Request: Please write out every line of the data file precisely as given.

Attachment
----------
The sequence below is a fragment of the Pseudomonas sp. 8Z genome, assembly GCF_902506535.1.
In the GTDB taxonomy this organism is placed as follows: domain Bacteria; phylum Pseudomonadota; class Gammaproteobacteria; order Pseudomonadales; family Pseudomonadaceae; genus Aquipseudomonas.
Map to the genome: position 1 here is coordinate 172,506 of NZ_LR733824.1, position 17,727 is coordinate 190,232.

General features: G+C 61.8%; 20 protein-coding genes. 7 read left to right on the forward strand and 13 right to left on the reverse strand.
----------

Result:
The sequence below is a fragment of the Pseudomonas sp. 8Z genome, assembly GCF_902506535.1.
In the GTDB taxonomy this organism is placed as follows: domain Bacteria; phylum Pseudomonadota; class Gammaproteobacteria; order Pseudomonadales; family Pseudomonadaceae; genus Aquipseudomonas.
Map to the genome: position 1 here is coordinate 172,506 of NZ_LR733824.1, position 17,727 is coordinate 190,232.

General features: G+C 61.8%; 20 protein-coding genes. 7 read left to right on the forward strand and 13 right to left on the reverse strand.